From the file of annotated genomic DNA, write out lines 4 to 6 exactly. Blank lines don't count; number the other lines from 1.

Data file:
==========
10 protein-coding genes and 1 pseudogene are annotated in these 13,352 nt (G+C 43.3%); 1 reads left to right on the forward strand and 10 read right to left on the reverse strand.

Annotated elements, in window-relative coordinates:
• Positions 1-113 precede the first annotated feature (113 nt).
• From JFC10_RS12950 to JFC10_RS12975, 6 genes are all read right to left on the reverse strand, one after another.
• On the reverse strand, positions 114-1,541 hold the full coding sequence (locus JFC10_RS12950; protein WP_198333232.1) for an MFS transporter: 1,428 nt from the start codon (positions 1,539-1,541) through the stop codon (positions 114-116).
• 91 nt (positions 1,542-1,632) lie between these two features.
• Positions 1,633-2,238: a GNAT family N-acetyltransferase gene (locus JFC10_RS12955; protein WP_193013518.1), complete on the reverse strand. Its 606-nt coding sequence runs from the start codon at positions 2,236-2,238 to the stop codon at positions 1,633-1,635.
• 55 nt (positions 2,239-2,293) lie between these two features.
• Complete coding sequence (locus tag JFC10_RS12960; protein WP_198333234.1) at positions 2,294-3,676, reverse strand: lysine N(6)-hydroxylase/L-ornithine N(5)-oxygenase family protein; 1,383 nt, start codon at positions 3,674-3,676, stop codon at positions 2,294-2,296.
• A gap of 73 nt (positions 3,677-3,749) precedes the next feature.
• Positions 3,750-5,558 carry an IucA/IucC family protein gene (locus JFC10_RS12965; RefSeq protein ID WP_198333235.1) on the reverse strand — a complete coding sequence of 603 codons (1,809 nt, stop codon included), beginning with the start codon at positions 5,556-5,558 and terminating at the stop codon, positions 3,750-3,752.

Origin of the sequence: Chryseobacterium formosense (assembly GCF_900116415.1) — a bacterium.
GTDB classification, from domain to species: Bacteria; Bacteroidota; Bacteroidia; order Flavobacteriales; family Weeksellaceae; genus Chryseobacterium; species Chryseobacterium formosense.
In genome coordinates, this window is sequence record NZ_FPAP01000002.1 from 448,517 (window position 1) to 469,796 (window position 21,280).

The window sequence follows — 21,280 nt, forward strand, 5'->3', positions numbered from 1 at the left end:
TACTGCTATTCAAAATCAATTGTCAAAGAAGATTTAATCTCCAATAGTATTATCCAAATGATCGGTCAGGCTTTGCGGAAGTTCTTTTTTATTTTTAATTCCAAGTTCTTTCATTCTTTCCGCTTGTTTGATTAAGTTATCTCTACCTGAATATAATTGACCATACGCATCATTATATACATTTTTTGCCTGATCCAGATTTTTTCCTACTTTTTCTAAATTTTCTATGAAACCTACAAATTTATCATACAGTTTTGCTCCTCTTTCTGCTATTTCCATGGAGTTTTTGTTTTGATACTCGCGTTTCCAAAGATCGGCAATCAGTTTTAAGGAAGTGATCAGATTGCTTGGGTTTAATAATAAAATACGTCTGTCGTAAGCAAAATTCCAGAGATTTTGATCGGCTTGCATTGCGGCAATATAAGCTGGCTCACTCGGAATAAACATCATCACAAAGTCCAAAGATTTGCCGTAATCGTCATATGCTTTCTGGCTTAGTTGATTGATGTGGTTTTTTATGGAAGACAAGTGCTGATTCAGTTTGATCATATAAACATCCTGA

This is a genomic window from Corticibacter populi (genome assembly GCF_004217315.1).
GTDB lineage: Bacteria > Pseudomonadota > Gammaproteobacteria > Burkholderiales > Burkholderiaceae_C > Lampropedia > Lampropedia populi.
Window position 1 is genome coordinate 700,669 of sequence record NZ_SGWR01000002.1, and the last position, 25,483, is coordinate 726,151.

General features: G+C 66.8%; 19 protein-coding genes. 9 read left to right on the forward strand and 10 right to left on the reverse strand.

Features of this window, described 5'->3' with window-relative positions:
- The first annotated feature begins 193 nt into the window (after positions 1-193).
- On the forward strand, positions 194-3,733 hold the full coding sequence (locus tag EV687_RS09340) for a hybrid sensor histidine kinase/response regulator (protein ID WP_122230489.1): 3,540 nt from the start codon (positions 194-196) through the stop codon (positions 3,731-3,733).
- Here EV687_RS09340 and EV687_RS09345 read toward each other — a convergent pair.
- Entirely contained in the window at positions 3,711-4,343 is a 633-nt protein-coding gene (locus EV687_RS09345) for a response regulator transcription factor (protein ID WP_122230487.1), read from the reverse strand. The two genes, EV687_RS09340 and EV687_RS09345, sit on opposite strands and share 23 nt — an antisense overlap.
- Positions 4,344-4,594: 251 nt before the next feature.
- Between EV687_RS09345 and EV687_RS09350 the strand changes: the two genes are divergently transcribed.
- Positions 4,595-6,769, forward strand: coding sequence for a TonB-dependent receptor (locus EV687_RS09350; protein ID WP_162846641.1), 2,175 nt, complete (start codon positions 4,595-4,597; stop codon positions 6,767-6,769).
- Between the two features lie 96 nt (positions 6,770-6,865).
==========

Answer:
• From JFC10_RS12950 to JFC10_RS12975, 6 genes are all read right to left on the reverse strand, one after another.
• On the reverse strand, positions 114-1,541 hold the full coding sequence (locus JFC10_RS12950; protein WP_198333232.1) for an MFS transporter: 1,428 nt from the start codon (positions 1,539-1,541) through the stop codon (positions 114-116).
• 91 nt (positions 1,542-1,632) lie between these two features.